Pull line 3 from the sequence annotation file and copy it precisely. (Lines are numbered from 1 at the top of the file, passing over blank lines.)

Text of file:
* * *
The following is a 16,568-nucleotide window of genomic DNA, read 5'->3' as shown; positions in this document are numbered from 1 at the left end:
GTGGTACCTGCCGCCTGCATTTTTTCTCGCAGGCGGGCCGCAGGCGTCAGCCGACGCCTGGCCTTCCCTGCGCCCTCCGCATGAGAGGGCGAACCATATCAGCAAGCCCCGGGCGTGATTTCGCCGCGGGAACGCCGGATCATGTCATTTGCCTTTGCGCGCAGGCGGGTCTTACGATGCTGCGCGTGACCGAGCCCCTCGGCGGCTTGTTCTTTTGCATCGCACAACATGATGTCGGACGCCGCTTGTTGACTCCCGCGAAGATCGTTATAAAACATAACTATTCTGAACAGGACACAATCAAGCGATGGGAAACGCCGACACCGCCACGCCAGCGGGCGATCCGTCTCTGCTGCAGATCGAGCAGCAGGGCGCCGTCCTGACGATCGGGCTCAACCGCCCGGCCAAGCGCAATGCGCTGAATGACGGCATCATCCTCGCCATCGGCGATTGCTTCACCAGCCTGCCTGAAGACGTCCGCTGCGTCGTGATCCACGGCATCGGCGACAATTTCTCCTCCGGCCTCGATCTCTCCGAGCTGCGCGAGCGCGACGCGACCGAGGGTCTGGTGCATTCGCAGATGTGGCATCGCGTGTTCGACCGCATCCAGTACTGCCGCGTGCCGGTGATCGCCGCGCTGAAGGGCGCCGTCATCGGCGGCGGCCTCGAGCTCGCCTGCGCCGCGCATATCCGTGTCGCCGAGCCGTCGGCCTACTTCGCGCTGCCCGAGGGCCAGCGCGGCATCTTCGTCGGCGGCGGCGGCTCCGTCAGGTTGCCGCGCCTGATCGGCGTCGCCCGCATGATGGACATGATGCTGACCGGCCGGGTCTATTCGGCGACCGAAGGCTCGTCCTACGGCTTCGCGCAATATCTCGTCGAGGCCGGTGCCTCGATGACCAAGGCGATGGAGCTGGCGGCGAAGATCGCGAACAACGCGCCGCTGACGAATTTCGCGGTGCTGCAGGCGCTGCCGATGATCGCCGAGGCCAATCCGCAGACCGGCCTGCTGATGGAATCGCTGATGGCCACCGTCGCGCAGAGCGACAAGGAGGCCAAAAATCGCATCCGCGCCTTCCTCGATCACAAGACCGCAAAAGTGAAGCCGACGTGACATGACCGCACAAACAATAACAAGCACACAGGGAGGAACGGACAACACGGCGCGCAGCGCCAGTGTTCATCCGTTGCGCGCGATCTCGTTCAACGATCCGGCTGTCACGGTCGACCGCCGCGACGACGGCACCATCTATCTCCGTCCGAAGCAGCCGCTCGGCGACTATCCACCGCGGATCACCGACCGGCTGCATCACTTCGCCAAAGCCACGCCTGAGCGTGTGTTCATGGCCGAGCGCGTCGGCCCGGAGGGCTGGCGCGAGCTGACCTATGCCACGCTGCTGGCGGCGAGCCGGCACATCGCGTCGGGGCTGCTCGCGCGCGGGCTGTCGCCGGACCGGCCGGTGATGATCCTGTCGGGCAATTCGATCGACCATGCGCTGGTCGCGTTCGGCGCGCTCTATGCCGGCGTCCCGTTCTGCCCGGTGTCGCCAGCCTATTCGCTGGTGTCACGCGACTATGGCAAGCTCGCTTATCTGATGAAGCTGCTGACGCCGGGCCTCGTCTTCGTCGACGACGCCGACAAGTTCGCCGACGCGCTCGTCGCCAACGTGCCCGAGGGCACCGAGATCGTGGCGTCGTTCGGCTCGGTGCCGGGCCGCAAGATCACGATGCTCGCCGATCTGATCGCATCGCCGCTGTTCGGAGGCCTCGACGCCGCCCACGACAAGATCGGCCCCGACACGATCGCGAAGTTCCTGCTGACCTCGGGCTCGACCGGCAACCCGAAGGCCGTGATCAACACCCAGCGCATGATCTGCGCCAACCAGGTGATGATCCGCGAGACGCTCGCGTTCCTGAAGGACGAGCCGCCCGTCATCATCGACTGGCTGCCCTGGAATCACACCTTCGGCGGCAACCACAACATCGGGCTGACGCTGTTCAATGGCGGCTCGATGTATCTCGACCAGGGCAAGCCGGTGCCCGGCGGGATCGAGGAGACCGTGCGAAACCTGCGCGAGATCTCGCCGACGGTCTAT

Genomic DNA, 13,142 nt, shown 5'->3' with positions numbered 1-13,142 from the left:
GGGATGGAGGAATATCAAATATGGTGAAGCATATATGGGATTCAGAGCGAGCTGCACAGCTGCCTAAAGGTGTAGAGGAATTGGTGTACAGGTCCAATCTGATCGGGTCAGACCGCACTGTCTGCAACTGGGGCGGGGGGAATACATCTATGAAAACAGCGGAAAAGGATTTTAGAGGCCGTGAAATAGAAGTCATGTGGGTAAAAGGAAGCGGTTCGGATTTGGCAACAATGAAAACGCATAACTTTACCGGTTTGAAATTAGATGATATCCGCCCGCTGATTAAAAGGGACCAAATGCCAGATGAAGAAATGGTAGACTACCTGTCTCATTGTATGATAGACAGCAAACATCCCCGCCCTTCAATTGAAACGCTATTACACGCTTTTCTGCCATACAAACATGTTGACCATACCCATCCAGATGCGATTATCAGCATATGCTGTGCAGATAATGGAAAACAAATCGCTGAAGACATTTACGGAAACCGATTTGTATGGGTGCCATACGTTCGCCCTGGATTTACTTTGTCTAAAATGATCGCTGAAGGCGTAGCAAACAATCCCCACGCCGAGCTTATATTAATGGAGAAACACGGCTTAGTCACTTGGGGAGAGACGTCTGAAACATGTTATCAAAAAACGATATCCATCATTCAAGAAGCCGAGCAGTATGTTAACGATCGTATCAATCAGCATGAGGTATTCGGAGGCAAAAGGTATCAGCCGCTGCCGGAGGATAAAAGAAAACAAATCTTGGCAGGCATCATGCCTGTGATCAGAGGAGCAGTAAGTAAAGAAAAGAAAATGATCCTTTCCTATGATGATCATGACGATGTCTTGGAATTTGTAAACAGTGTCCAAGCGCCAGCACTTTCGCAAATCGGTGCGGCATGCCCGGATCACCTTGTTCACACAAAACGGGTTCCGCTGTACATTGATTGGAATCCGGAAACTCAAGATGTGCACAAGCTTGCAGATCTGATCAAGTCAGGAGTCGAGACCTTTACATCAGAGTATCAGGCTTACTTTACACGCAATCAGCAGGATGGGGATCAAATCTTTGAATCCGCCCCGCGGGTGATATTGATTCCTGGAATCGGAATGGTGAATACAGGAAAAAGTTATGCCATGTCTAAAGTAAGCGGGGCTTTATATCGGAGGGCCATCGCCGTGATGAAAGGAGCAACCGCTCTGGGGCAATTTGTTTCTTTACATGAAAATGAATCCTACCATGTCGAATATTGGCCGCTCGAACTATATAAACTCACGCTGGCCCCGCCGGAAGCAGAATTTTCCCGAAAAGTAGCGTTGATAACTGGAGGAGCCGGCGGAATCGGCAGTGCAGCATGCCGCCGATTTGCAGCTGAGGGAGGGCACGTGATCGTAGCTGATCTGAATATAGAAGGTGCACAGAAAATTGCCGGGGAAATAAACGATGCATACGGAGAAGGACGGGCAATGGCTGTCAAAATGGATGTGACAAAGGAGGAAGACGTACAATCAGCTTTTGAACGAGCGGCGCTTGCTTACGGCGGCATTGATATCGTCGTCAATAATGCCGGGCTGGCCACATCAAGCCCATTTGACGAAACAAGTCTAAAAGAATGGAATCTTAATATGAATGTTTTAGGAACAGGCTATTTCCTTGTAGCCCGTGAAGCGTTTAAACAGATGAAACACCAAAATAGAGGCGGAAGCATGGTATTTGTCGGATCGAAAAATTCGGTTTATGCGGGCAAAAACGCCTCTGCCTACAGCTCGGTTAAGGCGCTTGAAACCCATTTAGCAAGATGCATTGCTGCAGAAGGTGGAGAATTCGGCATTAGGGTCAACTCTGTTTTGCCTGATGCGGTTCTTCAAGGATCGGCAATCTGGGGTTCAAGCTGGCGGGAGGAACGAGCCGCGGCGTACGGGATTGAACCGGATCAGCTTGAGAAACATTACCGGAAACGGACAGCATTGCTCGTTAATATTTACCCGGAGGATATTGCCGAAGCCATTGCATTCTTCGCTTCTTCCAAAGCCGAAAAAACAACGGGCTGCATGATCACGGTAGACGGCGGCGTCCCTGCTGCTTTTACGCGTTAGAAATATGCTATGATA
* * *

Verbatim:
Genomic DNA, 13,142 nt, shown 5'->3' with positions numbered 1-13,142 from the left: